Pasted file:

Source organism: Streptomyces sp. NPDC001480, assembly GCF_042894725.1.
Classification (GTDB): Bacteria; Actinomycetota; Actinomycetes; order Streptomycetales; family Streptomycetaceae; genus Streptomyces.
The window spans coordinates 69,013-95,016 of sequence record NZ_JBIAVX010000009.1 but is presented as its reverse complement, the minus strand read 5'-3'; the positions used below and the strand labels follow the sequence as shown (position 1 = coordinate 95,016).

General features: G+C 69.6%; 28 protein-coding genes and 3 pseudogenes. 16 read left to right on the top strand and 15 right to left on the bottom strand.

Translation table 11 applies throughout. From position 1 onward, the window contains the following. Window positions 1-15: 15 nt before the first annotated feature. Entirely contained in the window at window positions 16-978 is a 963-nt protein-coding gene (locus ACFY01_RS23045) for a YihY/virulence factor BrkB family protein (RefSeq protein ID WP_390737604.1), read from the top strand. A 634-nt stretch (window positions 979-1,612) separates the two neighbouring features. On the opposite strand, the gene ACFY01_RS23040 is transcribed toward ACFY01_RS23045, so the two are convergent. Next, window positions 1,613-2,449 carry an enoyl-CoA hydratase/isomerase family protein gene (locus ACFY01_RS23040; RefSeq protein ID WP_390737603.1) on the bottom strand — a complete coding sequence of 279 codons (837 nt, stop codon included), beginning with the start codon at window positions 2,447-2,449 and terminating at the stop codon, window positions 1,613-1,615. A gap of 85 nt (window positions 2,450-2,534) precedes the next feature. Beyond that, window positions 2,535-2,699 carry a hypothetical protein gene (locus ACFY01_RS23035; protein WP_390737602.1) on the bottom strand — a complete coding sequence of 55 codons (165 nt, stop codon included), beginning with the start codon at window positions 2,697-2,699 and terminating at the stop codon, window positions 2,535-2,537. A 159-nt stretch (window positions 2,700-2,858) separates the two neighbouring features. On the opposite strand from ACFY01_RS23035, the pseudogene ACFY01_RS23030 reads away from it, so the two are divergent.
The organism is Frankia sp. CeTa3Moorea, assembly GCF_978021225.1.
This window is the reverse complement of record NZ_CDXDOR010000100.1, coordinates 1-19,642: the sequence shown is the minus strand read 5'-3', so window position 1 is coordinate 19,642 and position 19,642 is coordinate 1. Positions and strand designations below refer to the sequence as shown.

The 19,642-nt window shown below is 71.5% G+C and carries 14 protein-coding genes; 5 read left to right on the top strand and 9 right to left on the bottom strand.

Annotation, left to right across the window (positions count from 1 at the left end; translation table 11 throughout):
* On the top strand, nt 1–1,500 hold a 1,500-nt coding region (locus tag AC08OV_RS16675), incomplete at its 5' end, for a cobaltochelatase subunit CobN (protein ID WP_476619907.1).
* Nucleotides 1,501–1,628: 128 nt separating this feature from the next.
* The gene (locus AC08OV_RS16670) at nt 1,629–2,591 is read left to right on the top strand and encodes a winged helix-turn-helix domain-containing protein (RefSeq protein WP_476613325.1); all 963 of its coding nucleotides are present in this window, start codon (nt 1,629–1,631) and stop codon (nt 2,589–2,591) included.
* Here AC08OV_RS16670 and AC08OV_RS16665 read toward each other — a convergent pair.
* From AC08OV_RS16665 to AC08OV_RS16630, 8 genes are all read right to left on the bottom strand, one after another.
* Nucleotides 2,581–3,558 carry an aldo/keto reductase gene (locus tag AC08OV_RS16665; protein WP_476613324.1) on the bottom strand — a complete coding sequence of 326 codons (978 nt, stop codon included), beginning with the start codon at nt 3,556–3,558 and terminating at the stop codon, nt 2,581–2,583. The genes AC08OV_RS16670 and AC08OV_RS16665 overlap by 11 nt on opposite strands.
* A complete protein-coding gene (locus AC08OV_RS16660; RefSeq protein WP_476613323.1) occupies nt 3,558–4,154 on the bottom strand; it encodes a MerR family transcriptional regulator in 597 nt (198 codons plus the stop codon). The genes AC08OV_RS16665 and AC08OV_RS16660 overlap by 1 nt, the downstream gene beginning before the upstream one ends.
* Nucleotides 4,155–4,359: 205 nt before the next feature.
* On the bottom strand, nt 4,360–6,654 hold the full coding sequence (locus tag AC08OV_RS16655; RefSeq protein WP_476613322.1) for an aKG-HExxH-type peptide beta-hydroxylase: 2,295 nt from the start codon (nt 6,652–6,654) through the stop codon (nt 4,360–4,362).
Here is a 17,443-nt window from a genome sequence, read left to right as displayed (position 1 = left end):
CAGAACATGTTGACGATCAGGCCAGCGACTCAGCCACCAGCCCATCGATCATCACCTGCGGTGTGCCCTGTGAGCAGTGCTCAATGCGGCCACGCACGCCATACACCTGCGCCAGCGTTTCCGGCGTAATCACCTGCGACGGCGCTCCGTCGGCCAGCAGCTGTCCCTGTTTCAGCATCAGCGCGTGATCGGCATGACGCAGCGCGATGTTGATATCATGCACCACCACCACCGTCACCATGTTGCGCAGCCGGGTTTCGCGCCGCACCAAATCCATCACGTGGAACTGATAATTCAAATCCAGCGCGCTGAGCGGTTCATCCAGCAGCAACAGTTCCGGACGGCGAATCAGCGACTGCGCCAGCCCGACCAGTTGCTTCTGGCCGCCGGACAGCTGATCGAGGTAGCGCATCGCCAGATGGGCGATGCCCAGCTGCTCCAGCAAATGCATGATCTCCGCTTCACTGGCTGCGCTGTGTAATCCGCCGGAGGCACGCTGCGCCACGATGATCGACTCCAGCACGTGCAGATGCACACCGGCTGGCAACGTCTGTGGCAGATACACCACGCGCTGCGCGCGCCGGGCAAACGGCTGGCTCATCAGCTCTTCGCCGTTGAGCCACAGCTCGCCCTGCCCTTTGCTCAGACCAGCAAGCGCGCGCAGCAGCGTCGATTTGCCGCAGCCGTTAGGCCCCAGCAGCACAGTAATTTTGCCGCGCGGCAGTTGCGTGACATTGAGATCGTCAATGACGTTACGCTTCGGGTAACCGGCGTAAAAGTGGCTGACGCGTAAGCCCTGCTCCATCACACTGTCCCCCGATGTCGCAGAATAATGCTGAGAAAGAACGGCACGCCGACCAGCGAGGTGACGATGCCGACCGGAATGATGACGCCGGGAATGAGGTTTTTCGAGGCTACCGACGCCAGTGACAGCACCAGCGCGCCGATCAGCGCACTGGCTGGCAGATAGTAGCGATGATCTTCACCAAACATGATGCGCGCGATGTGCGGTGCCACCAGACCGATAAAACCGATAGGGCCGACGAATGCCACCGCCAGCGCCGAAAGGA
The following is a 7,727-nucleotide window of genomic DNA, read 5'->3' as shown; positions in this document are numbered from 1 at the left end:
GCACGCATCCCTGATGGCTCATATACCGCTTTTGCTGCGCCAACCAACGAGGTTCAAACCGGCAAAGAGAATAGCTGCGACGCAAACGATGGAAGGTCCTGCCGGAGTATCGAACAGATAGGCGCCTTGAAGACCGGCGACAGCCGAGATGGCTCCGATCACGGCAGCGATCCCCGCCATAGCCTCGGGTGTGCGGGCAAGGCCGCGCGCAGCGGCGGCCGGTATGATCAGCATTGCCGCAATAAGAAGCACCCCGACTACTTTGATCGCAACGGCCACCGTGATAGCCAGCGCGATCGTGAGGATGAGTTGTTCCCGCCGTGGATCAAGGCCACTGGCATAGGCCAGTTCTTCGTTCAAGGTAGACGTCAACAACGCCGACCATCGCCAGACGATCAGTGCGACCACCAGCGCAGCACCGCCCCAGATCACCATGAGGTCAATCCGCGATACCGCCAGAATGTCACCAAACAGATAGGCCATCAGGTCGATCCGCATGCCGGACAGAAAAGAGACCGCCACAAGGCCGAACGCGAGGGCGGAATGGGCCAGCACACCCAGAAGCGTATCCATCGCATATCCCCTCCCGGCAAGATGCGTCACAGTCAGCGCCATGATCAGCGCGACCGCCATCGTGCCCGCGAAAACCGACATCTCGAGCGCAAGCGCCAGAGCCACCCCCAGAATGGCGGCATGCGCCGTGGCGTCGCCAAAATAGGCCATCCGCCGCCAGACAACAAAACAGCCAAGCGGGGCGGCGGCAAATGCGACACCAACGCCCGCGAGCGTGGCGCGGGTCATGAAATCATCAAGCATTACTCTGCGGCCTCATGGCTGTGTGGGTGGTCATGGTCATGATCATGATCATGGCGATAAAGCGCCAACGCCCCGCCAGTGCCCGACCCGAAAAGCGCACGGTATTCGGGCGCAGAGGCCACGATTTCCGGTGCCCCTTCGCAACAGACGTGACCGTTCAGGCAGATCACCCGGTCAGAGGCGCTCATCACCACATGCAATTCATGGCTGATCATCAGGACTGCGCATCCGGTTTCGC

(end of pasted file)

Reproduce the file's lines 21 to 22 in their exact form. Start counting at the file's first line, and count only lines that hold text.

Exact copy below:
The following is a 7,727-nucleotide window of genomic DNA, read 5'->3' as shown; positions in this document are numbered from 1 at the left end:
GCACGCATCCCTGATGGCTCATATACCGCTTTTGCTGCGCCAACCAACGAGGTTCAAACCGGCAAAGAGAATAGCTGCGACGCAAACGATGGAAGGTCCTGCCGGAGTATCGAACAGATAGGCGCCTTGAAGACCGGCGACAGCCGAGATGGCTCCGATCACGGCAGCGATCCCCGCCATAGCCTCGGGTGTGCGGGCAAGGCCGCGCGCAGCGGCGGCCGGTATGATCAGCATTGCCGCAATAAGAAGCACCCCGACTACTTTGATCGCAACGGCCACCGTGATAGCCAGCGCGATCGTGAGGATGAGTTGTTCCCGCCGTGGATCAAGGCCACTGGCATAGGCCAGTTCTTCGTTCAAGGTAGACGTCAACAACGCCGACCATCGCCAGACGATCAGTGCGACCACCAGCGCAGCACCGCCCCAGATCACCATGAGGTCAATCCGCGATACCGCCAGAATGTCACCAAACAGATAGGCCATCAGGTCGATCCGCATGCCGGACAGAAAAGAGACCGCCACAAGGCCGAACGCGAGGGCGGAATGGGCCAGCACACCCAGAAGCGTATCCATCGCATATCCCCTCCCGGCAAGATGCGTCACAGTCAGCGCCATGATCAGCGCGACCGCCATCGTGCCCGCGAAAACCGACATCTCGAGCGCAAGCGCCAGAGCCACCCCCAGAATGGCGGCATGCGCCGTGGCGTCGCCAAAATAGGCCATCCGCCGCCAGACAACAAAACAGCCAAGCGGGGCGGCGGCAAATGCGACACCAACGCCCGCGAGCGTGGCGCGGGTCATGAAATCATCAAGCATTACTCTGCGGCCTCATGGCTGTGTGGGTGGTCATGGTCATGATCATGATCATGGCGATAAAGCGCCAACGCCCCGCCAGTGCCCGACCCGAAAAGCGCACGGTATTCGGGCGCAGAGGCCACGATTTCCGGTGCCCCTTCGCAACAGACGTGACCGTTCAGGCAGATCACCCGGTCAGAGGCGCTCATCACCACATGCAATTCATGGCTGATCATCAGGACTGCGCATCCGGTTTCGC